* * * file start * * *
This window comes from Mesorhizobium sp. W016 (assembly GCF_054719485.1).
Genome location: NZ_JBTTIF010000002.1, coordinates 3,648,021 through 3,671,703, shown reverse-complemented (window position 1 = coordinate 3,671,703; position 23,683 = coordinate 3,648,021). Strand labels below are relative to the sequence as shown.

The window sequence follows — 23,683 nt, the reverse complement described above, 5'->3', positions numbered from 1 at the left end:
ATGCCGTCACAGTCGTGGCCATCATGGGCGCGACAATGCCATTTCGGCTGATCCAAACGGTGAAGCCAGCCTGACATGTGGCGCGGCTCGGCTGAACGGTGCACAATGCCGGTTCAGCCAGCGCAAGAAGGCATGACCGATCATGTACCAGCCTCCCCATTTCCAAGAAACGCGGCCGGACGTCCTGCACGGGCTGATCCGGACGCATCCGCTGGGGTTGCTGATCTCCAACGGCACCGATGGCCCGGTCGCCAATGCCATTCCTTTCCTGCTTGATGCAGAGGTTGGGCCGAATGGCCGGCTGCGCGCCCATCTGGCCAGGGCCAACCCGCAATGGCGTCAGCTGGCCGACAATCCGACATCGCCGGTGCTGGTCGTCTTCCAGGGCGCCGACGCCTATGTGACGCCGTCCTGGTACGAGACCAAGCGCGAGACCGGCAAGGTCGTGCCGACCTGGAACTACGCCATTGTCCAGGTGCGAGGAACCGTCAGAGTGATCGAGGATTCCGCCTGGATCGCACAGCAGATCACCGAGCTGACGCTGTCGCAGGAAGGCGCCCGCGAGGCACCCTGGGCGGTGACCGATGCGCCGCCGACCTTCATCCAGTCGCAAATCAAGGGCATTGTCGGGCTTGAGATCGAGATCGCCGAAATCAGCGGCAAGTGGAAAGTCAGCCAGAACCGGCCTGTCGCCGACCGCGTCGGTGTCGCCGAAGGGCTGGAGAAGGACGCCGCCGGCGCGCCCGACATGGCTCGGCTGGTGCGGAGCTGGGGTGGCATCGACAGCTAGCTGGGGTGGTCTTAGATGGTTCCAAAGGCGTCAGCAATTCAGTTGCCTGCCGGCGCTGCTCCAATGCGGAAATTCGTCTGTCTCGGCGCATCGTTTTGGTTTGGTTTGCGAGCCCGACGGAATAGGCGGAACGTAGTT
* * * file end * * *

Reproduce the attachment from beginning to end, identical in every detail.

This window comes from Mesorhizobium sp. W016 (assembly GCF_054719485.1).
Genome location: NZ_JBTTIF010000002.1, coordinates 3,648,021 through 3,671,703, shown reverse-complemented (window position 1 = coordinate 3,671,703; position 23,683 = coordinate 3,648,021). Strand labels below are relative to the sequence as shown.

The window sequence follows — 23,683 nt, the reverse complement described above, 5'->3', positions numbered from 1 at the left end:
ATGCCGTCACAGTCGTGGCCATCATGGGCGCGACAATGCCATTTCGGCTGATCCAAACGGTGAAGCCAGCCTGACATGTGGCGCGGCTCGGCTGAACGGTGCACAATGCCGGTTCAGCCAGCGCAAGAAGGCATGACCGATCATGTACCAGCCTCCCCATTTCCAAGAAACGCGGCCGGACGTCCTGCACGGGCTGATCCGGACGCATCCGCTGGGGTTGCTGATCTCCAACGGCACCGATGGCCCGGTCGCCAATGCCATTCCTTTCCTGCTTGATGCAGAGGTTGGGCCGAATGGCCGGCTGCGCGCCCATCTGGCCAGGGCCAACCCGCAATGGCGTCAGCTGGCCGACAATCCGACATCGCCGGTGCTGGTCGTCTTCCAGGGCGCCGACGCCTATGTGACGCCGTCCTGGTACGAGACCAAGCGCGAGACCGGCAAGGTCGTGCCGACCTGGAACTACGCCATTGTCCAGGTGCGAGGAACCGTCAGAGTGATCGAGGATTCCGCCTGGATCGCACAGCAGATCACCGAGCTGACGCTGTCGCAGGAAGGCGCCCGCGAGGCACCCTGGGCGGTGACCGATGCGCCGCCGACCTTCATCCAGTCGCAAATCAAGGGCATTGTCGGGCTTGAGATCGAGATCGCCGAAATCAGCGGCAAGTGGAAAGTCAGCCAGAACCGGCCTGTCGCCGACCGCGTCGGTGTCGCCGAAGGGCTGGAGAAGGACGCCGCCGGCGCGCCCGACATGGCTCGGCTGGTGCGGAGCTGGGGTGGCATCGACAGCTAGCTGGGGTGGTCTTAGATGGTTCCAAAGGCGTCAGCAATTCAGTTGCCTGCCGGCGCTGCTCCAATGCGGAAATTCGTCTGTCTCGGCGCATCGTTTTGGTTTGGTTTGCGAGCCCGACGGAATAGGCGGAACGTAGTT